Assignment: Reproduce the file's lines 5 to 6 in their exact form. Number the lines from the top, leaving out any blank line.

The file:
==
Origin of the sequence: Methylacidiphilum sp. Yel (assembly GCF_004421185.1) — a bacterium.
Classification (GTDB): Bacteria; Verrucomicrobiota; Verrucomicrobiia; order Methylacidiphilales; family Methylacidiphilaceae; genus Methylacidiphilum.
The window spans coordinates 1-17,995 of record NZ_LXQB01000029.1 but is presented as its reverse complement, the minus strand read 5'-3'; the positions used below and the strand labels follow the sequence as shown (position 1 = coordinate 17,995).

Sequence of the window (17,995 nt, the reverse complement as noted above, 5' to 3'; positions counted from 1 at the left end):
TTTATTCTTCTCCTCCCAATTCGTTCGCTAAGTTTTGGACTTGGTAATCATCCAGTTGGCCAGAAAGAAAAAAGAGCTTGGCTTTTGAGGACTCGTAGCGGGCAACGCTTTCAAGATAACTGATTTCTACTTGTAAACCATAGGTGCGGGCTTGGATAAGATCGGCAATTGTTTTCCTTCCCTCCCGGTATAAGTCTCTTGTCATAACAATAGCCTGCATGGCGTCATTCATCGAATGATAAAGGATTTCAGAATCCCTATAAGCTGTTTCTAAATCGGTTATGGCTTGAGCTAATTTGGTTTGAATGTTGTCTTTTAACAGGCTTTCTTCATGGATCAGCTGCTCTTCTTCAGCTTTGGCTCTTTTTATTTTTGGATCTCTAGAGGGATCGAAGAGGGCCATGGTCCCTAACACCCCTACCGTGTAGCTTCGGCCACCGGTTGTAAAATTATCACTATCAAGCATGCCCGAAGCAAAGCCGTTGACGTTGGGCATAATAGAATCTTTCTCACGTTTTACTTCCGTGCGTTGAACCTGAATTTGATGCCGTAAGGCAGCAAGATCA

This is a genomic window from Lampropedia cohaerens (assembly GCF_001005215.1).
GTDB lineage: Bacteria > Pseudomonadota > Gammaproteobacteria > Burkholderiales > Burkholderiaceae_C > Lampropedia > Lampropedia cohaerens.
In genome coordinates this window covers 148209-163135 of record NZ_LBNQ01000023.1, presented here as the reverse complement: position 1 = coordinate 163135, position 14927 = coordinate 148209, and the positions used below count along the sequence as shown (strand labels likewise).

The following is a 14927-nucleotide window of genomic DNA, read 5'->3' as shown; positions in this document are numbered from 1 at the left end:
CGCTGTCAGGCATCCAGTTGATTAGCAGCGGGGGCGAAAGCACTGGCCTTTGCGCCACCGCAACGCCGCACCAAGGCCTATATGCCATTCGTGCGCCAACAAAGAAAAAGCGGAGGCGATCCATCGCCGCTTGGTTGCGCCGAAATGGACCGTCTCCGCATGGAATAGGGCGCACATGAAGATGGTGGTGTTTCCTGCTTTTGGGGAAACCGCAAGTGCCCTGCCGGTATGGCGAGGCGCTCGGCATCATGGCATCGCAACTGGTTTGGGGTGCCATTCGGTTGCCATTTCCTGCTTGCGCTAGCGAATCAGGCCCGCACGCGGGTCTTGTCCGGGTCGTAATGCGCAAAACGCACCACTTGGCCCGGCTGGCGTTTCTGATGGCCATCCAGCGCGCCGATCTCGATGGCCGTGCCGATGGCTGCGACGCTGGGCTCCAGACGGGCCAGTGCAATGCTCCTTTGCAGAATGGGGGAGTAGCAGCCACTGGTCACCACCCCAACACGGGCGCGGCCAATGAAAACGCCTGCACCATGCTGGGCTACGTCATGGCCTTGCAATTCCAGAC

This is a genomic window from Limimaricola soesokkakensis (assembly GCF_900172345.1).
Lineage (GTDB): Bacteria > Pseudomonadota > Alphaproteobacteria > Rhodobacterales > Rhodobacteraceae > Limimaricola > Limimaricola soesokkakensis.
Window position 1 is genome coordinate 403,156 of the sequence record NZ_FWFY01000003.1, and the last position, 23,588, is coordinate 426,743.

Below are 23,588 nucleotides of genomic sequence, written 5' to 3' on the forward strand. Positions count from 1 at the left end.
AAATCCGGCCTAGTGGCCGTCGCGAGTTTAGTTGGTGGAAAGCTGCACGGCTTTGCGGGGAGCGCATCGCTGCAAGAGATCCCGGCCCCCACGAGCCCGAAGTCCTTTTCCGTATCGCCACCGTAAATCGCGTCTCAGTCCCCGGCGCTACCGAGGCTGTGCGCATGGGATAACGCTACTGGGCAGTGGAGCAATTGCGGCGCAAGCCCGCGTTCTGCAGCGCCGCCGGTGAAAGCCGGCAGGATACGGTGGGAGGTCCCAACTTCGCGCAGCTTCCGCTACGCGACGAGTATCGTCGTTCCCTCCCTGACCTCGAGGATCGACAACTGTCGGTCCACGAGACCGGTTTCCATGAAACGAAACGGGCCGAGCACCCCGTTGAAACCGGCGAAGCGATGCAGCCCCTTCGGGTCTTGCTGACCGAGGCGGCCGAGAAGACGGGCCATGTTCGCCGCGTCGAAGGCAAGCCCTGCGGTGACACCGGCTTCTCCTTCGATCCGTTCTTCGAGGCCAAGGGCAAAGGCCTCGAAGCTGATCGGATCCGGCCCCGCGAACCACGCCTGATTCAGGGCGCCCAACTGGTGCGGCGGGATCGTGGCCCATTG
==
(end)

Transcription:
TTTATTCTTCTCCTCCCAATTCGTTCGCTAAGTTTTGGACTTGGTAATCATCCAGTTGGCCAGAAAGAAAAAAGAGCTTGGCTTTTGAGGACTCGTAGCGGGCAACGCTTTCAAGATAACTGATTTCTACTTGTAAACCATAGGTGCGGGCTTGGATAAGATCGGCAATTGTTTTCCTTCCCTCCCGGTATAAGTCTCTTGTCATAACAATAGCCTGCATGGCGTCATTCATCGAATGATAAAGGATTTCAGAATCCCTATAAGCTGTTTCTAAATCGGTTATGGCTTGAGCTAATTTGGTTTGAATGTTGTCTTTTAACAGGCTTTCTTCATGGATCAGCTGCTCTTCTTCAGCTTTGGCTCTTTTTATTTTTGGATCTCTAGAGGGATCGAAGAGGGCCATGGTCCCTAACACCCCTACCGTGTAGCTTCGGCCACCGGTTGTAAAATTATCACTATCAAGCATGCCCGAAGCAAAGCCGTTGACGTTGGGCATAATAGAATCTTTCTCACGTTTTACTTCCGTGCGTTGAACCTGAATTTGATGCCGTAAGGCAGCAAGATCA

This is a genomic window from Lampropedia cohaerens (assembly GCF_001005215.1).